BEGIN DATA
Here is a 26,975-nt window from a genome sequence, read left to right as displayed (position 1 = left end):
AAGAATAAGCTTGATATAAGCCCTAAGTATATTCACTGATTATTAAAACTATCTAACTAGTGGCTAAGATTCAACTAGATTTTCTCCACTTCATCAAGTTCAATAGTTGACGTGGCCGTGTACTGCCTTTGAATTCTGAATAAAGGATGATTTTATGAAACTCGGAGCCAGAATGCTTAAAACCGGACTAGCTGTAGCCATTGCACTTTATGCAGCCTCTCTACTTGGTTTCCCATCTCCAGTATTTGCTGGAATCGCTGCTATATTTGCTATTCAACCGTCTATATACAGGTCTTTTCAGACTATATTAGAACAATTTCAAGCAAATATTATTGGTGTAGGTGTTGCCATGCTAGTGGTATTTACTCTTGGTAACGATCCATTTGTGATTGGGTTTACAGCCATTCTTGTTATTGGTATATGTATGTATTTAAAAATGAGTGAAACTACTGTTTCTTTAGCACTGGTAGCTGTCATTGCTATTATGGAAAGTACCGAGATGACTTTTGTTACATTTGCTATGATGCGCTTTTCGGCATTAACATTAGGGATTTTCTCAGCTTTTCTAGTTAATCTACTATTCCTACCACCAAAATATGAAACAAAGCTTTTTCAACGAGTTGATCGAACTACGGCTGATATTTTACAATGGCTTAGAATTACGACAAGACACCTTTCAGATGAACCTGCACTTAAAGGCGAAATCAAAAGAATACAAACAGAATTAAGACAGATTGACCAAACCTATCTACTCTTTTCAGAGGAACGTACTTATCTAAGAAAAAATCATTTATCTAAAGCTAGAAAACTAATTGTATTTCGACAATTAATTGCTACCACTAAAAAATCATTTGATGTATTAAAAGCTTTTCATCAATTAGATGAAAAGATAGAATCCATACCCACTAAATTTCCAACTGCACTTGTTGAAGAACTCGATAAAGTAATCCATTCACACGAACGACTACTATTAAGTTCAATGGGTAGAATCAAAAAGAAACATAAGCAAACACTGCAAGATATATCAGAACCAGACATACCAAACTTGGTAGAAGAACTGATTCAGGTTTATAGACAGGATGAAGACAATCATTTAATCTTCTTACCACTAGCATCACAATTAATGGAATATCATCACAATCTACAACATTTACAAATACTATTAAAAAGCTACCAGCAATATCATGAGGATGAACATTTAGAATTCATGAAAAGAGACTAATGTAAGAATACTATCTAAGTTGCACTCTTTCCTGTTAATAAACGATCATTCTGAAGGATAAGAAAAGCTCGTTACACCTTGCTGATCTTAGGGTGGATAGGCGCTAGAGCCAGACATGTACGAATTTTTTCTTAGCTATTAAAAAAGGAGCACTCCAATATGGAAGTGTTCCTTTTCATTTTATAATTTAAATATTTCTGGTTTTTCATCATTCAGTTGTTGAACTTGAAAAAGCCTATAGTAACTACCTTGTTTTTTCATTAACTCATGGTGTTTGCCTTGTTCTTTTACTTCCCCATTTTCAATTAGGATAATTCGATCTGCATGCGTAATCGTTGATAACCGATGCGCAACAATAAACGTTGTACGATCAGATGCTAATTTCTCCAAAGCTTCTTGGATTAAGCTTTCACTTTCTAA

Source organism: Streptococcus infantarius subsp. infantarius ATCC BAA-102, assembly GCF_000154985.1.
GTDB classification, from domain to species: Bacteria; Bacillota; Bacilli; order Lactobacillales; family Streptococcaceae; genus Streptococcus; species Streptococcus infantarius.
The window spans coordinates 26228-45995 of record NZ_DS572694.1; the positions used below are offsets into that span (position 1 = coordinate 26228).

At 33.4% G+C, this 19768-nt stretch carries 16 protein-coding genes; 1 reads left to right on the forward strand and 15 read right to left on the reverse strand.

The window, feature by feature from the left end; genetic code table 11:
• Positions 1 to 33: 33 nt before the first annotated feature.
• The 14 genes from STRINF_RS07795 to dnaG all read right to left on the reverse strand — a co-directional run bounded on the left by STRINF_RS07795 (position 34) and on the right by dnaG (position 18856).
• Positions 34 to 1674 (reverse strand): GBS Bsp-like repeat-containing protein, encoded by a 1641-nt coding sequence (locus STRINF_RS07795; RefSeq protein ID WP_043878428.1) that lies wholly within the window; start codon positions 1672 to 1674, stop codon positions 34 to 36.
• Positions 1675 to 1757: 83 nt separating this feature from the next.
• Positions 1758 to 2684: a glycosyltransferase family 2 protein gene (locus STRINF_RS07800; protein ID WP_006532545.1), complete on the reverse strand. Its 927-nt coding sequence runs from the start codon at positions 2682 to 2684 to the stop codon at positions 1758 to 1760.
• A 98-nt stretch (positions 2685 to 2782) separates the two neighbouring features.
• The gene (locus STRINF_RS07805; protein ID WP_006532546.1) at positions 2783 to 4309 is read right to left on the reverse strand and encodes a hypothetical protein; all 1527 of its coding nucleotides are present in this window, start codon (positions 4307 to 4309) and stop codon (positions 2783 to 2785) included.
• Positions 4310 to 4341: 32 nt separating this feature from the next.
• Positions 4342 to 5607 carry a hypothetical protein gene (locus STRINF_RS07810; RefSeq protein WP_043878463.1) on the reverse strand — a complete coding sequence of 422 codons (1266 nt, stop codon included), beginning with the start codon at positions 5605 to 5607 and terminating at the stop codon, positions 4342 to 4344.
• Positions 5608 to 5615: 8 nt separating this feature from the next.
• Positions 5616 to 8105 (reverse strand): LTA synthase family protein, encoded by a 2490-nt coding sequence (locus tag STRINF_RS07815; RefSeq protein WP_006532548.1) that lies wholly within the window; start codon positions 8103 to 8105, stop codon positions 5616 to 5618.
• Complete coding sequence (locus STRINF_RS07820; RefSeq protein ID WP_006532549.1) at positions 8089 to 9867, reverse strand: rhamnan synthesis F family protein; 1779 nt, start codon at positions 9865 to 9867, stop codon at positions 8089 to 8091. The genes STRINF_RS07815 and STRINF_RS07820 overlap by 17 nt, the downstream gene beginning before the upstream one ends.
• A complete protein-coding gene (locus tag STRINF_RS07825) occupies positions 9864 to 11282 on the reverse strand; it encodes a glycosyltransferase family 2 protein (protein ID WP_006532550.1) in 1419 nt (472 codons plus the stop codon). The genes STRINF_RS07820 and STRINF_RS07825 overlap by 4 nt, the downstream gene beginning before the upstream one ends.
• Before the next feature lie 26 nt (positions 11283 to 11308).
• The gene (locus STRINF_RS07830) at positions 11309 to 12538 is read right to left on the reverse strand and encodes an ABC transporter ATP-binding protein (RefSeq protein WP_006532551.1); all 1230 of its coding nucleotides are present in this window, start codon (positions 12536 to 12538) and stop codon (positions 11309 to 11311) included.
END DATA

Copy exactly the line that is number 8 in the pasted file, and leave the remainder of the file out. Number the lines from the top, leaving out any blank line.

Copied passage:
• Positions 1 to 33: 33 nt before the first annotated feature.